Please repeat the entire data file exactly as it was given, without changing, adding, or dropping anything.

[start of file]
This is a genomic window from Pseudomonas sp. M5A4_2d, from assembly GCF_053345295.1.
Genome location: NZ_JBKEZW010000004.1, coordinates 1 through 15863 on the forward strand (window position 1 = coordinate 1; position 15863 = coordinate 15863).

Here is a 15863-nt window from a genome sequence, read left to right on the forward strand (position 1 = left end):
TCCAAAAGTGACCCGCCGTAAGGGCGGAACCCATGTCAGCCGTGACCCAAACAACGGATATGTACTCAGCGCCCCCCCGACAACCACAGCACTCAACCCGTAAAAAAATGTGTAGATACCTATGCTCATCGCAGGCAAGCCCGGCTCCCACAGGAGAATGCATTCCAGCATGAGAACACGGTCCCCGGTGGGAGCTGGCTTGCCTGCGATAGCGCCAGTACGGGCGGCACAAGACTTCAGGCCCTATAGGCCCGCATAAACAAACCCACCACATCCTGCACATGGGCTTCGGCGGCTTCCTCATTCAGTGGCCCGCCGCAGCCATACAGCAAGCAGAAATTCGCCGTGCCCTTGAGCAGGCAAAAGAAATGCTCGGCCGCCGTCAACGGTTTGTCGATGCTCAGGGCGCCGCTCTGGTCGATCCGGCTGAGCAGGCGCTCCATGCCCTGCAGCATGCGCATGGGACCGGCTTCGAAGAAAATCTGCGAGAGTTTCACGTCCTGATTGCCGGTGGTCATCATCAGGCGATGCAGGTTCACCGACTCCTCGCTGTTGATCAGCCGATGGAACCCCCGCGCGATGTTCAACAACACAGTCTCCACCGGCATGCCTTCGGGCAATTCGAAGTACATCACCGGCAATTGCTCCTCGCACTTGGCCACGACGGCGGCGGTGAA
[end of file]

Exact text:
This is a genomic window from Pseudomonas sp. M5A4_2d, from assembly GCF_053345295.1.
Genome location: NZ_JBKEZW010000004.1, coordinates 1 through 15863 on the forward strand (window position 1 = coordinate 1; position 15863 = coordinate 15863).

Here is a 15863-nt window from a genome sequence, read left to right on the forward strand (position 1 = left end):
TCCAAAAGTGACCCGCCGTAAGGGCGGAACCCATGTCAGCCGTGACCCAAACAACGGATATGTACTCAGCGCCCCCCCGACAACCACAGCACTCAACCCGTAAAAAAATGTGTAGATACCTATGCTCATCGCAGGCAAGCCCGGCTCCCACAGGAGAATGCATTCCAGCATGAGAACACGGTCCCCGGTGGGAGCTGGCTTGCCTGCGATAGCGCCAGTACGGGCGGCACAAGACTTCAGGCCCTATAGGCCCGCATAAACAAACCCACCACATCCTGCACATGGGCTTCGGCGGCTTCCTCATTCAGTGGCCCGCCGCAGCCATACAGCAAGCAGAAATTCGCCGTGCCCTTGAGCAGGCAAAAGAAATGCTCGGCCGCCGTCAACGGTTTGTCGATGCTCAGGGCGCCGCTCTGGTCGATCCGGCTGAGCAGGCGCTCCATGCCCTGCAGCATGCGCATGGGACCGGCTTCGAAGAAAATCTGCGAGAGTTTCACGTCCTGATTGCCGGTGGTCATCATCAGGCGATGCAGGTTCACCGACTCCTCGCTGTTGATCAGCCGATGGAACCCCCGCGCGATGTTCAACAACACAGTCTCCACCGGCATGCCTTCGGGCAATTCGAAGTACATCACCGGCAATTGCTCCTCGCACTTGGCCACGACGGCGGCGGTGAA